Schizophrenic words

~a column by Colleen O’Brien

Somebody asked me if I thought I was a crone yet.

I said, No, but I was looking forward to it.

In the “new feminism,” the word has taken on a more tolerant flavor – wise older woman – escaping in most civil living rooms from its centuries-long diss as ugly, mean, hag, hell-hag, evildoer, worker of iniquity, wicked, gossip, virago, shrew, harpy, ogress, beldam, old ewe, the bad mother of nightmares.

Whew. That’s way too many negative synonyms for a mere grandma, especially when the males her age get to be called silver fox.

The way words change over the years is often interesting because so very often, as with crone, a word will take on a schizophrenic behavior and latch on to the very opposite meaning. In the 1980s, my kids called everything that was good, bad. “That Porsche is so bad.”

In the 16th century the word egregious meant distinguished; then it changed to mean over-the-top awful.

Gay used to mean joyous; now it means homosexual.

Cell used to mean jail. Now it usually means a walk-around phone (electronic device that is like a jailer).

Cute came from acute – shrewd. Now it means a pretty, usually young, person.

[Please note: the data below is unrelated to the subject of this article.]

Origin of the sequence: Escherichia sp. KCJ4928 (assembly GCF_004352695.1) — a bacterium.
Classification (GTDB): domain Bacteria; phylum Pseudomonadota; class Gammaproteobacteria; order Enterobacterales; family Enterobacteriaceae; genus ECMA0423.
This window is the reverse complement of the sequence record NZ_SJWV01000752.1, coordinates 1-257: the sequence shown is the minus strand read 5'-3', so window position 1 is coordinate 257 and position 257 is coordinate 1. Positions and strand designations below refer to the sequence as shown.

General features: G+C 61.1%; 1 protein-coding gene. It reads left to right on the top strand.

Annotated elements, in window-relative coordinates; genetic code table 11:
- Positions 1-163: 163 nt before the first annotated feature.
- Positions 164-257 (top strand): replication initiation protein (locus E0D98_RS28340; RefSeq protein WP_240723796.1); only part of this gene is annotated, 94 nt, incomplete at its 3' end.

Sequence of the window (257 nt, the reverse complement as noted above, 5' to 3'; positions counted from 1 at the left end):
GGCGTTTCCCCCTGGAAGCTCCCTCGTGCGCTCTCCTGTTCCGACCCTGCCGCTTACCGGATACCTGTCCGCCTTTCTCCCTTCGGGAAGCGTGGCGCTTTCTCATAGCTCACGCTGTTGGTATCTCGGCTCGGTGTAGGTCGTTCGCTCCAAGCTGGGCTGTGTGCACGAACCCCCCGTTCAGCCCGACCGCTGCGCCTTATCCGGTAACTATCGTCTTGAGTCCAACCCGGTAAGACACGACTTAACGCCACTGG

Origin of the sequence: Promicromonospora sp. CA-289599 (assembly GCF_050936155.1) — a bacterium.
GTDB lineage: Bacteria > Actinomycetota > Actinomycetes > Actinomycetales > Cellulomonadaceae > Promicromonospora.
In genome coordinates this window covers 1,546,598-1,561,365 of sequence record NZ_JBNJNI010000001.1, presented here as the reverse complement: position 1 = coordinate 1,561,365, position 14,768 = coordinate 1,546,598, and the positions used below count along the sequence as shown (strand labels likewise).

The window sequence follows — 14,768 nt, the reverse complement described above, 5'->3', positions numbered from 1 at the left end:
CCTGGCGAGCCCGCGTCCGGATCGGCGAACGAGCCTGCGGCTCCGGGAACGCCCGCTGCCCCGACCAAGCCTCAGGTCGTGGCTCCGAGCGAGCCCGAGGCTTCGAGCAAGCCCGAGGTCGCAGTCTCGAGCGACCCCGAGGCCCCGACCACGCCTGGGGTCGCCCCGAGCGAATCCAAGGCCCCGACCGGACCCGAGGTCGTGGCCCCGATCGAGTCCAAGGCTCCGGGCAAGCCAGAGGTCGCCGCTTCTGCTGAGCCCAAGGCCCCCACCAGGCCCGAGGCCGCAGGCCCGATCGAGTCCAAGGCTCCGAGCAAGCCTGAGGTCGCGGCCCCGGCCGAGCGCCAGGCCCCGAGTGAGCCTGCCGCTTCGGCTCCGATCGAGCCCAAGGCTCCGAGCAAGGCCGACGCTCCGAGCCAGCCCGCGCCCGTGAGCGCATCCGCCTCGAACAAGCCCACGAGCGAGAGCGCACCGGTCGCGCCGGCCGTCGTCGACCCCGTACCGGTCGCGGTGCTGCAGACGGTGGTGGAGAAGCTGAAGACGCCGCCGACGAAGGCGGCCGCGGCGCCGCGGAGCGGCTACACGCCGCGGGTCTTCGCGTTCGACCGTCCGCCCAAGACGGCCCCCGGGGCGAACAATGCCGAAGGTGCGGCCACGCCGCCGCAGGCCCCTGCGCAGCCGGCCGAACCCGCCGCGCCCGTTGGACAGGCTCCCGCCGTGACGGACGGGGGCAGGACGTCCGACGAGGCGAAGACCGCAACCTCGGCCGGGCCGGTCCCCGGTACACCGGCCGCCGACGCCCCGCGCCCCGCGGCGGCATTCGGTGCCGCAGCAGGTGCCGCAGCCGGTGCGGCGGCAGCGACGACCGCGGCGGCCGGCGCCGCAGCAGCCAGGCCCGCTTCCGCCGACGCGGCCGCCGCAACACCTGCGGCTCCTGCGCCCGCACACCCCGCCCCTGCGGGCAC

Fantastic used to mean unrestrained imagination, possibly bizarre (think of Disney’s 1940 film“Fantasia”); now it means great! (with an exclamation mark).

Awful originally meant something full of awe (a hymn title I read once was “Hark I Heard an Awful Voice”). Now it means something bad . . . not as in good, (see above), but as in not good.

Hooker used to mean an old, clumsy boat; now it means a prostitute. (How did that happen?)

Moll used to be a nickname for Mary; then it became a gangster’s girlfriend.

Demagogue once meant popular leader; now it means a politician who panders to emotions and prejudice.

Bully used to mean darling; now it means someone who harasses someone weaker.

Do you have any schizophrenic words in your vocabulary?

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